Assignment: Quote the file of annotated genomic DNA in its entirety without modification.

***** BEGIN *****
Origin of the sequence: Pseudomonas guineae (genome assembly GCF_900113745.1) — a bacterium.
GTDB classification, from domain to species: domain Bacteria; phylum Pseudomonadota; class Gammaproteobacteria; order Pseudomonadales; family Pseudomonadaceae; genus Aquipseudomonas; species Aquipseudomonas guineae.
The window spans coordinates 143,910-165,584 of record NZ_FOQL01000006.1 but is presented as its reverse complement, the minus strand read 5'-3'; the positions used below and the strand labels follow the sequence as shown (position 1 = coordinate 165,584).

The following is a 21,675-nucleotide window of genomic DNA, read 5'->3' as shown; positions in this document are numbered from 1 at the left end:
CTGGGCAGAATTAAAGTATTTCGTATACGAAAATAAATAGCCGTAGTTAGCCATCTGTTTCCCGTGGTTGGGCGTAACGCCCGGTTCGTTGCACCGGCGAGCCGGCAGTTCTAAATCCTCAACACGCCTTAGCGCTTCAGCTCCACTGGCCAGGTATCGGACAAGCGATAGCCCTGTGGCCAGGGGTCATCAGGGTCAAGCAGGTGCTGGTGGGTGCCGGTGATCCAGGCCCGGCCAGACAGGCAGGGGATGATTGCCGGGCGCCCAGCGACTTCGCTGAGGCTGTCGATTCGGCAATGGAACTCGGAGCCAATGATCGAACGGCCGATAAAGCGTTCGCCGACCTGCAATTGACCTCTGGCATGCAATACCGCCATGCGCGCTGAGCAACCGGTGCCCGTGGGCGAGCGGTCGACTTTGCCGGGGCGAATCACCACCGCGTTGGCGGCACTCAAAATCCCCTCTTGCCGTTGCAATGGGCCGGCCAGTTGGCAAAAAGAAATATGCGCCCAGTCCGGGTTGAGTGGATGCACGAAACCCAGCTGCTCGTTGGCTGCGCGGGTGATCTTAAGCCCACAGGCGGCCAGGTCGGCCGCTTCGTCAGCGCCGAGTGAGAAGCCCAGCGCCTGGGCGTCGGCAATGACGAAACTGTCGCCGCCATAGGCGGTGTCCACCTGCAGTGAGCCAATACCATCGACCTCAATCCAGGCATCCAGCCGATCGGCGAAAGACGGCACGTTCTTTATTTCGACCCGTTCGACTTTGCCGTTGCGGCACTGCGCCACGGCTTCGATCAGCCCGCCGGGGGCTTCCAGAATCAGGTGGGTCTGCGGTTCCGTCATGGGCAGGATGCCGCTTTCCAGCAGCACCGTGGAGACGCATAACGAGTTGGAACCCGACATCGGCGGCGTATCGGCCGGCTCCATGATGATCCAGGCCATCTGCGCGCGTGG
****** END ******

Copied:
Origin of the sequence: Pseudomonas guineae (genome assembly GCF_900113745.1) — a bacterium.
GTDB classification, from domain to species: domain Bacteria; phylum Pseudomonadota; class Gammaproteobacteria; order Pseudomonadales; family Pseudomonadaceae; genus Aquipseudomonas; species Aquipseudomonas guineae.
The window spans coordinates 143,910-165,584 of record NZ_FOQL01000006.1 but is presented as its reverse complement, the minus strand read 5'-3'; the positions used below and the strand labels follow the sequence as shown (position 1 = coordinate 165,584).

The following is a 21,675-nucleotide window of genomic DNA, read 5'->3' as shown; positions in this document are numbered from 1 at the left end:
CTGGGCAGAATTAAAGTATTTCGTATACGAAAATAAATAGCCGTAGTTAGCCATCTGTTTCCCGTGGTTGGGCGTAACGCCCGGTTCGTTGCACCGGCGAGCCGGCAGTTCTAAATCCTCAACACGCCTTAGCGCTTCAGCTCCACTGGCCAGGTATCGGACAAGCGATAGCCCTGTGGCCAGGGGTCATCAGGGTCAAGCAGGTGCTGGTGGGTGCCGGTGATCCAGGCCCGGCCAGACAGGCAGGGGATGATTGCCGGGCGCCCAGCGACTTCGCTGAGGCTGTCGATTCGGCAATGGAACTCGGAGCCAATGATCGAACGGCCGATAAAGCGTTCGCCGACCTGCAATTGACCTCTGGCATGCAATACCGCCATGCGCGCTGAGCAACCGGTGCCCGTGGGCGAGCGGTCGACTTTGCCGGGGCGAATCACCACCGCGTTGGCGGCACTCAAAATCCCCTCTTGCCGTTGCAATGGGCCGGCCAGTTGGCAAAAAGAAATATGCGCCCAGTCCGGGTTGAGTGGATGCACGAAACCCAGCTGCTCGTTGGCTGCGCGGGTGATCTTAAGCCCACAGGCGGCCAGGTCGGCCGCTTCGTCAGCGCCGAGTGAGAAGCCCAGCGCCTGGGCGTCGGCAATGACGAAACTGTCGCCGCCATAGGCGGTGTCCACCTGCAGTGAGCCAATACCATCGACCTCAATCCAGGCATCCAGCCGATCGGCGAAAGACGGCACGTTCTTTATTTCGACCCGTTCGACTTTGCCGTTGCGGCACTGCGCCACGGCTTCGATCAGCCCGCCGGGGGCTTCCAGAATCAGGTGGGTCTGCGGTTCCGTCATGGGCAGGATGCCGCTTTCCAGCAGCACCGTGGAGACGCATAACGAGTTGGAACCCGACATCGGCGGCGTATCGGCCGGCTCCATGATGATCCAGGCCATCTGCGCGCGTGG